With the dawn of OpenAI’s chatGPT, talk of artificial intelligence is at a fever pitch. So it’s important to know exactly what this latest flavor of AI is.
Generative AI refers to a class of machine learning models that are developed using (or “trained” on) large volumes of text, audio or image data in order to generate plausible new content.
Through the process of training, generative AI models such as OpenAI’s GPT-3.5 – referred to as large language models (LLMs) when trained on text data – embed knowledge and facts from the source data that equips them with properties, which means they can be used as the foundation upon which other models can be developed, such as chatGPT.
“In the case of chatGPT, it leverages the knowledge embedded within GPT-3.5, and has been optimized – using human feedback – to support plausible dialogue and conversations,” said Saurabh Johri, PhD, chief scientific officer at Babylon, an AI-powered telemedicine technology and services company.
We interviewed Johri to find out what generative AI can potentially do in healthcare, and specifically in telehealth.
Q. You describe generative AI as a transformational force in healthcare. Please elaborate.
A. Few industries are as data-rich, text-heavy and in critical demand for automation as healthcare. Beyond these attributes, there is sharp information asymmetry that exists both for patients and for clinicians; patients want to be better informed about their health, and clinical teams yearn for more timely, easily accessible insights on their patients and populations to better inform their delivery of healthcare.
In this context, generative AI models, particularly LLMs such as GPT-3.5 (and others such as Google’s PaLM) and derived technologies, such as chatGPT, have the potential to transform healthcare. On the patient side, generative AI can generate rich, accurate medical advice and information (from multiple independent sources) to better inform and educate patients on their condition or symptoms.
LLMs such as GPT-3.5 can also adapt the information and advice – through a process of “style transfer” – for ease of comprehension, for example, by removing medical jargon, simplifying the language for different reading abilities or translating the content into other languages.
On the clinician side, generative AI has the potential to reduce the administrative burden on clinicians, for example, by automating tasks such as writing referral letters, clinical coding and the summarization of clinical consultations.
Beyond these use cases, generative models such as GPT-3 are opening up the possibility of providing healthcare professionals with timely, easily accessible insights on their patients and populations through simple conversational interfaces.
Q. Your company uses generative AI as part of your telemedicine services. Please explain how this form of AI helps caregivers working via telemedicine.
A. We are deploying AI technology – including generative AI models – across our technology platform to support our members and healthcare professionals delivering telemedicine consultations.
We have developed and deployed proprietary generative AI models to understand better the evolving risk profile of members/patients on our platform to ensure that our clinical teams can prioritize the highest-need members first.
We have also developed generative AI models optimized for telemedicine consultations to automatically summarize patient-clinician consultations in near-real time, reducing the administrative burden placed on clinicians and supporting more focused consultations with their patients.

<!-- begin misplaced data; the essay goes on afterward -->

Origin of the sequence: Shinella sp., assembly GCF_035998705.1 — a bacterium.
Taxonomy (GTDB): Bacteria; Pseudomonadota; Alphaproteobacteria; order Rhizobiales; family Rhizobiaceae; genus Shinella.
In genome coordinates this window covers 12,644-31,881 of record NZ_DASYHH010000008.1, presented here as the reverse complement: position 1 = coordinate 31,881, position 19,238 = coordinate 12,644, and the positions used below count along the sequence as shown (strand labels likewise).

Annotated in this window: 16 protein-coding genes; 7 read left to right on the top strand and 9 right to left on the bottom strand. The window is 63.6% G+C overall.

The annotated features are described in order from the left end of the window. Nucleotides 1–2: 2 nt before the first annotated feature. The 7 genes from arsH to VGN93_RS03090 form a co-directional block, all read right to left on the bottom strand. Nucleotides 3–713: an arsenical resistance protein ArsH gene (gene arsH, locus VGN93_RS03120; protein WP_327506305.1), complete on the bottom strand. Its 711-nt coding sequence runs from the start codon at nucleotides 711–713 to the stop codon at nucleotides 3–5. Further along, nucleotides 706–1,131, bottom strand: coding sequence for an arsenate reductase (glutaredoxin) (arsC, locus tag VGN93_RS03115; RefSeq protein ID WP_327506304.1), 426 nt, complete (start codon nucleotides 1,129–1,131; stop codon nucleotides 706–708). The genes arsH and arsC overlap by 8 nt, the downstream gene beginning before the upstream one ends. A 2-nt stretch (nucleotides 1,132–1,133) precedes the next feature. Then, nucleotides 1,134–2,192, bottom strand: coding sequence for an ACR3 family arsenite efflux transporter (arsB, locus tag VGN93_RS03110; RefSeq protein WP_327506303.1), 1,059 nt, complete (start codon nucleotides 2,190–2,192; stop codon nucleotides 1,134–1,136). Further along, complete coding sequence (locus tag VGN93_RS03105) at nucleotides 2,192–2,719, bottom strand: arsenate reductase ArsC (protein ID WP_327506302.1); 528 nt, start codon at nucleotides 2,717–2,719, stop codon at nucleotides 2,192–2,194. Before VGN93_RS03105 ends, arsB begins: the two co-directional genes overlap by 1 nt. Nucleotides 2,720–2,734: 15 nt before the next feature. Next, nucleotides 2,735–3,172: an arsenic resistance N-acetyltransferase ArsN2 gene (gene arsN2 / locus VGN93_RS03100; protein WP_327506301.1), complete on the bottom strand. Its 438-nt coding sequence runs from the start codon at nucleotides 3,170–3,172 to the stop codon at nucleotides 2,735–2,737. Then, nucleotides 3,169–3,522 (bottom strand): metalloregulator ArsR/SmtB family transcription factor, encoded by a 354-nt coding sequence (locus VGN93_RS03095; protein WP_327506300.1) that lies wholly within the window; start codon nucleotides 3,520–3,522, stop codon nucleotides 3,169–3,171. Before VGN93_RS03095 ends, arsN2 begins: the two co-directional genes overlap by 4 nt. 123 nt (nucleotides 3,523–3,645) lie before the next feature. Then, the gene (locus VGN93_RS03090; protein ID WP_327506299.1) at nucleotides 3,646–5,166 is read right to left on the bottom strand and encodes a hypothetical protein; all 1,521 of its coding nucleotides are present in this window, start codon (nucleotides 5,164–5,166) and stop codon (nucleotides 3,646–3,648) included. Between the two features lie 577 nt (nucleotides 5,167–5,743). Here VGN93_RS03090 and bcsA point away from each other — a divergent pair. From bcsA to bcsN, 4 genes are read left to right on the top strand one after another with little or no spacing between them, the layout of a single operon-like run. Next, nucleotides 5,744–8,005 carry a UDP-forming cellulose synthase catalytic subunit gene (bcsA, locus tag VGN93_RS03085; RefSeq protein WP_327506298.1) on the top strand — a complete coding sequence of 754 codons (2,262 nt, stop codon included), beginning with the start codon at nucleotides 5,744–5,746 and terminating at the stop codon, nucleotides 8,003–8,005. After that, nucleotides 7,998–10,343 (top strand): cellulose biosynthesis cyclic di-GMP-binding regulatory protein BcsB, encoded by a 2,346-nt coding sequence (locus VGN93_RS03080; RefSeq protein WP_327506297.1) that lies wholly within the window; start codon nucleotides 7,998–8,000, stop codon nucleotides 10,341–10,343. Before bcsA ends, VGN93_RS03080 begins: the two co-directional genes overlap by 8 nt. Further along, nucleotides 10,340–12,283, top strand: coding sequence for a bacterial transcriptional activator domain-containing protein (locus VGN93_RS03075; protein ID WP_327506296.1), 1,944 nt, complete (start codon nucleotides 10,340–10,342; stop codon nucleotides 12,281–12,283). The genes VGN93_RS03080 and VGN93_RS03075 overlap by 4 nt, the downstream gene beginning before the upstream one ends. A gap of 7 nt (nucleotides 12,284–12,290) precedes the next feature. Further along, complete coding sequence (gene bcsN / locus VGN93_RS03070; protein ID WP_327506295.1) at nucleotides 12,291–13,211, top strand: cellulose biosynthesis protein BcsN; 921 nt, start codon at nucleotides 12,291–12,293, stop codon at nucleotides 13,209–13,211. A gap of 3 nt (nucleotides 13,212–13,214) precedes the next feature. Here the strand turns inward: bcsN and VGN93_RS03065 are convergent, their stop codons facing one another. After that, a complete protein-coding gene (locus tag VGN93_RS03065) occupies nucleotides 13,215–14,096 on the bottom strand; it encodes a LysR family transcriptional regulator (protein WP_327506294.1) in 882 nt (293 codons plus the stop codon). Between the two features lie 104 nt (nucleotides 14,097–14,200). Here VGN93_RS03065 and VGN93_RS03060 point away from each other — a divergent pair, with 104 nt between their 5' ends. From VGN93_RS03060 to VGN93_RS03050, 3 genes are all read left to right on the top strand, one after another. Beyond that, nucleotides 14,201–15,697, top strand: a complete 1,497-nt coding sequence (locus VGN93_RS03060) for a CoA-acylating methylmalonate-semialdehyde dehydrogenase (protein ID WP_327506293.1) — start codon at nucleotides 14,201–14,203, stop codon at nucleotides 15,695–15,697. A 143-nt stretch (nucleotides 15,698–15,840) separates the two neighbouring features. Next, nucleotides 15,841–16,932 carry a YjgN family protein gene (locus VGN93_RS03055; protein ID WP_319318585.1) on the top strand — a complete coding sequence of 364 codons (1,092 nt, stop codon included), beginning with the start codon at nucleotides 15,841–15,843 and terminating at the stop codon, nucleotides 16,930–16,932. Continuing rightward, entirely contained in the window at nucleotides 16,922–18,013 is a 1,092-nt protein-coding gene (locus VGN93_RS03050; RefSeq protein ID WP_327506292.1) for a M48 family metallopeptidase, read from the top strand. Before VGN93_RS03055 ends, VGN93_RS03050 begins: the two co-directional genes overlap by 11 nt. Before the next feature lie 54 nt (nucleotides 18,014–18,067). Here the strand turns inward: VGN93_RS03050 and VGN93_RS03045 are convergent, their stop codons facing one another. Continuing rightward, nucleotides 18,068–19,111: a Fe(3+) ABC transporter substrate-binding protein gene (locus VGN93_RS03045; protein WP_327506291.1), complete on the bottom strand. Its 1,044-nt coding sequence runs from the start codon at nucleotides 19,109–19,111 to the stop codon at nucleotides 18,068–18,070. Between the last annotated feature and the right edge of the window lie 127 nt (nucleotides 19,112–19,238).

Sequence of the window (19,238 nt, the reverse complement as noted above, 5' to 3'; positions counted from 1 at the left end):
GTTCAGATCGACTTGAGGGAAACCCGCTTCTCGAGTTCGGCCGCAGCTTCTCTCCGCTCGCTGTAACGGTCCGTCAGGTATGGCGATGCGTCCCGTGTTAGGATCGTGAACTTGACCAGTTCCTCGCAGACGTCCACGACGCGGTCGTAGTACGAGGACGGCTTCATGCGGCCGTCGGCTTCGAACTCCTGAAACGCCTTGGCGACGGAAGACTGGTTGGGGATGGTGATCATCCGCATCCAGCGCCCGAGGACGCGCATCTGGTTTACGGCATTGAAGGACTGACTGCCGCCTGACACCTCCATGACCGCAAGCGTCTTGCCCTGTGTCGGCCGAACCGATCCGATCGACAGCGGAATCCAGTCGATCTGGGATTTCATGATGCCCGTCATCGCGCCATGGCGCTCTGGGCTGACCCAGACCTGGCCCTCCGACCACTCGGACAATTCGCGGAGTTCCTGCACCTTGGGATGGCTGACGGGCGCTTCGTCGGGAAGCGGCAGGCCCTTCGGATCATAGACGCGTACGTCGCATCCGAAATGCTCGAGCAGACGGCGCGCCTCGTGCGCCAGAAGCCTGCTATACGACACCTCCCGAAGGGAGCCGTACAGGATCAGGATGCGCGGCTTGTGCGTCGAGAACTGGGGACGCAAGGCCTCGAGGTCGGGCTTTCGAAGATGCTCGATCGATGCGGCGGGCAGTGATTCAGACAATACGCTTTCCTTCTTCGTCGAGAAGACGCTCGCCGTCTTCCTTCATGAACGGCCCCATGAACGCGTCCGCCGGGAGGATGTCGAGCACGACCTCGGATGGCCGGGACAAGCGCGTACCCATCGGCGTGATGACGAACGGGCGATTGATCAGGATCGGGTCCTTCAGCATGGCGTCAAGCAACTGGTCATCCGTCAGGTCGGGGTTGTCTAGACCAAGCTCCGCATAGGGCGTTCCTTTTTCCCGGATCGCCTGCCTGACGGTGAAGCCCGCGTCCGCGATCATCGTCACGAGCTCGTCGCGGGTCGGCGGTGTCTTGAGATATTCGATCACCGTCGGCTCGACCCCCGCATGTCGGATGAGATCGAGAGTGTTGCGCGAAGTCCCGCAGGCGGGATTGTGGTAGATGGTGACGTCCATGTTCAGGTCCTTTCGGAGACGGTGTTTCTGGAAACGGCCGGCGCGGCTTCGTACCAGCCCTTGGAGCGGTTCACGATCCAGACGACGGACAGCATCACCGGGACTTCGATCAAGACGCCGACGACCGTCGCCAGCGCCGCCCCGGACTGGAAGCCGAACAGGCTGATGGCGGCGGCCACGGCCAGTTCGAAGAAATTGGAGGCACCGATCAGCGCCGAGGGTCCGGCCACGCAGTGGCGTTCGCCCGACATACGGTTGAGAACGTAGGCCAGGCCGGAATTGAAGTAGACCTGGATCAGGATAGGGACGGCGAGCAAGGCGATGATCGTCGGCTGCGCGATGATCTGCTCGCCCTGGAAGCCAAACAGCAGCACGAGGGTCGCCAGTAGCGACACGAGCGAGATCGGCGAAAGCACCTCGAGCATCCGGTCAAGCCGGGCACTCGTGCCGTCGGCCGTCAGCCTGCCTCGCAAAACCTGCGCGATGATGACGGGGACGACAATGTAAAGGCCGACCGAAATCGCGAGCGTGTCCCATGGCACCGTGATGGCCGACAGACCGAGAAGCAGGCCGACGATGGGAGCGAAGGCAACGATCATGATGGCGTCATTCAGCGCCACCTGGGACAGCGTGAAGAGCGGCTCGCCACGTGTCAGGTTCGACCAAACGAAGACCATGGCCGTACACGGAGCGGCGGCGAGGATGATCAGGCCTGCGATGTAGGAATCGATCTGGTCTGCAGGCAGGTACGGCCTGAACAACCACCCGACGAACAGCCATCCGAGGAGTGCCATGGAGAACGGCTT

Our experience in developing AI technology for telemedicine and healthcare ensures that we are continuing to innovate with AI technology to support our care teams with timely access to insights and evidence-based clinical next-best actions to support the highest quality of care for their patients.
To this end, we are developing solutions to provide our clinical teams with access to predictive insights and care recommendations that are delivered through intuitive, conversational experiences that are supported by generative AI.
Q. Some say 2023 will be the beginning of “the AI model” in healthcare. Why this year? What has happened to make this year the year for this kind of technology?
A. The general release of chatGPT at the end of 2022 provided the public with access to the power of rapidly developing AI technologies in the field of generative AI, which until then had been restricted to major academic and commercial AI research labs.
Besides the obvious capabilities of the technology, its rapid adoption can be attributed to its accessibility. This is made possible by the technology’s conversational interface, which has allowed professionals from various fields, including healthcare, to discover the potential of AI without having to write a single line of code.
Faced with the day-to-day realities of an overburdened healthcare system, clinicians are being asked to do more with less. Driven by necessity, a growing community of healthcare innovators are experimenting with chatGPT and an emerging ecosystem of tools, to assess where and how this technology can support automation in clinical workflows.
Despite the impressive capabilities of technologies like chatGPT, they are still susceptible to errors, referred to as “hallucinations,” whereby unintended outputs are produced that are factually inaccurate and inconsistent with the input text.
These errors can be overcome by adapting or fine-tuning generative AI models with rich clinical data, and verifying the outputs of these systems with robust sources of clinical knowledge – work that we are undertaking at Babylon to deliver technologies that support increasingly powerful predictive capabilities but also consumer-centric conversational capabilities.
Now that the technology is here, it is up to industry leaders and innovators to adopt it.
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